The great age of ocean travel has thus long since passed, but the ocean liner remains one of the most admired symbols of modernity. No other form of transport was so romantic or so remarkable. Liners shaped the world in many ways - transporting millions of immigrants to new lives, servicing empires round the globe and carrying troops to war, while shipbuilding became central to many modern industrial economies.

As nations competed for the coveted Blue Riband, awarded for the fastest transatlantic crossing, liner design became a matter of national prestige and an arena for the larger dynamics of global competition. But for many people, travelling on liners embodied the most visceral experience of the modern world.

The primary business of liners was migration until 1920 when the US imposed controls. Thereafter the shipping companies rapidly turned their attention to wealthy people travelling on business or holiday, the latter often migrants returning to their roots. There was much more mixing of the sexes, cuisine became more international and at a design exhibition in 1925 where other countries declined to take part the French played a blinder by launching art deco as the ultimate style.

Liners carrying administrators to the colonies had a less exuberant atmosphere than those on say transatlantic routes, and until the 1930s a suntan was associated with outdoor manual work. Therefore swimming pools were traditionally indoors prior to the postwar days when a tan was to become associated with the jetset.

Passenger liner ioperators cultivated an image of immaculate service, often delivered by young lads whose impeccable appearance as bellboys might belie their humble origins. Funnels were seen as symbolic of a ship's power and strength, even though they might do little for its performance and integrity. Four funnels were not enough to save the Titanic, and the third funnel on the Normandie was purely decorative. A well-designed hull could combine beauty and speed: riveted ones had a shorter life than the welded ones used on ships today.

While the Normandie was being converted to a troopship in New York in 1942, she was destroyed by fire, but fortunately many of her fittings had been removed and thus survive. These include a giant bronze panel of athletic human forms that are symptomatic of a 1930s concern with fitness driven by the twin pressures of poverty and of political extremism.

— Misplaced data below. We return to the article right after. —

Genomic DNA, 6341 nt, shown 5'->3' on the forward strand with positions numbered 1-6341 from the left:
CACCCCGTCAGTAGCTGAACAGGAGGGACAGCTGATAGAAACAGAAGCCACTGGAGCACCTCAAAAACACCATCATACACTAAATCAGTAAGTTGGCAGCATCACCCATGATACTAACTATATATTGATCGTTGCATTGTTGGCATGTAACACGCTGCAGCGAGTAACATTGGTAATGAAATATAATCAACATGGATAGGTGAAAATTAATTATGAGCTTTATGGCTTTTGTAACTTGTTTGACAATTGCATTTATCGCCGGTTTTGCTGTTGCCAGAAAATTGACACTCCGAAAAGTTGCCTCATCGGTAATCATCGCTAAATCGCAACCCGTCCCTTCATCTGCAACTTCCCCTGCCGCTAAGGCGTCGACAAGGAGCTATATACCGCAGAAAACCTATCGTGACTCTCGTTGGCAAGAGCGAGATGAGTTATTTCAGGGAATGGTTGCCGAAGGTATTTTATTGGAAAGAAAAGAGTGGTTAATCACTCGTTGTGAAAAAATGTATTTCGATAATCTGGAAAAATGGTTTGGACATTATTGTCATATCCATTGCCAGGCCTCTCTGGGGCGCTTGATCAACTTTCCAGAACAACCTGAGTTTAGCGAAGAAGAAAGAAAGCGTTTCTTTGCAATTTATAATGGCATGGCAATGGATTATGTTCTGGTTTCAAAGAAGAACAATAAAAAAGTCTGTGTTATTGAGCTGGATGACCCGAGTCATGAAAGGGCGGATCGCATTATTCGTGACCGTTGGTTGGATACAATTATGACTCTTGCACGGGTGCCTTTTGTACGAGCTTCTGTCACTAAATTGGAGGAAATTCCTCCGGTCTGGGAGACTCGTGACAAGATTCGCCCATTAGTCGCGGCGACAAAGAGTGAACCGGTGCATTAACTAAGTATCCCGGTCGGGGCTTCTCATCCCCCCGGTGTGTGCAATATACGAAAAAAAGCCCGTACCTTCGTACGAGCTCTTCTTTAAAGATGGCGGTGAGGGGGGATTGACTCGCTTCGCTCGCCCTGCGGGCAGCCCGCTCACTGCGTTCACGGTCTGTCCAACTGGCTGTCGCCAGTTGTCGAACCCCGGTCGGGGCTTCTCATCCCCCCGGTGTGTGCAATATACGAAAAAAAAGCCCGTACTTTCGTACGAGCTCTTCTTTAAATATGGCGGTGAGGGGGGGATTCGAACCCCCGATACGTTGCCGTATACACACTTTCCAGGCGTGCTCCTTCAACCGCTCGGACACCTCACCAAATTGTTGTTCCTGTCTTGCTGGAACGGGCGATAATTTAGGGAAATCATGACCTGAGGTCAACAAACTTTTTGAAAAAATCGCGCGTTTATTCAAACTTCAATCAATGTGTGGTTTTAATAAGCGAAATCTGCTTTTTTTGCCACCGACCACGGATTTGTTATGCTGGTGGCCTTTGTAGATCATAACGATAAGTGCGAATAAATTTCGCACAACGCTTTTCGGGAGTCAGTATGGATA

The Italian fleet was destroyed in the Second World War, providing an opportunity to build new liners reflecting the resurgence of the country's design skills. The Americans were jealous of the Queens' greater speed, and after a major fire became focused on proofing against that possibility. Both Queens survived the war to give many years of further service, and while the Queen Elizabeth too was lost to a fire in Hong Kong the Queen Mary was acquired by the Californian city of Long Beach and can be seen there to this day as a floating hotel and museum. The last of the Cunard liners, the Queen Elizabeth 2, built like the earlier Queens with a government loan, showcased the work of leading British designers like Bernat Klein and survived the transition to cruising, but her fine 1960s features were ripped out after twenty years in accordance with the nation's retro mood and a desire to increase commercial returns from retail and gambling so as to hold down fares. The withdrawal of the France in 1974 happened in response to Prime Minister Giscard's decision to switch its subsidy of operating costs to Concorde.

The Scottish Region thanks Ruth Lonsdale and Vivienne Low for the guided tours of the building and Professor Bruce Peter, who assisted in curating Ocean Liners: Speed and Style, for showing us round the Ocean Liners exhibition. We are also grateful to Lauren Elliott for coming up from HQ to join us.

Report and photograph by John Yellowlees.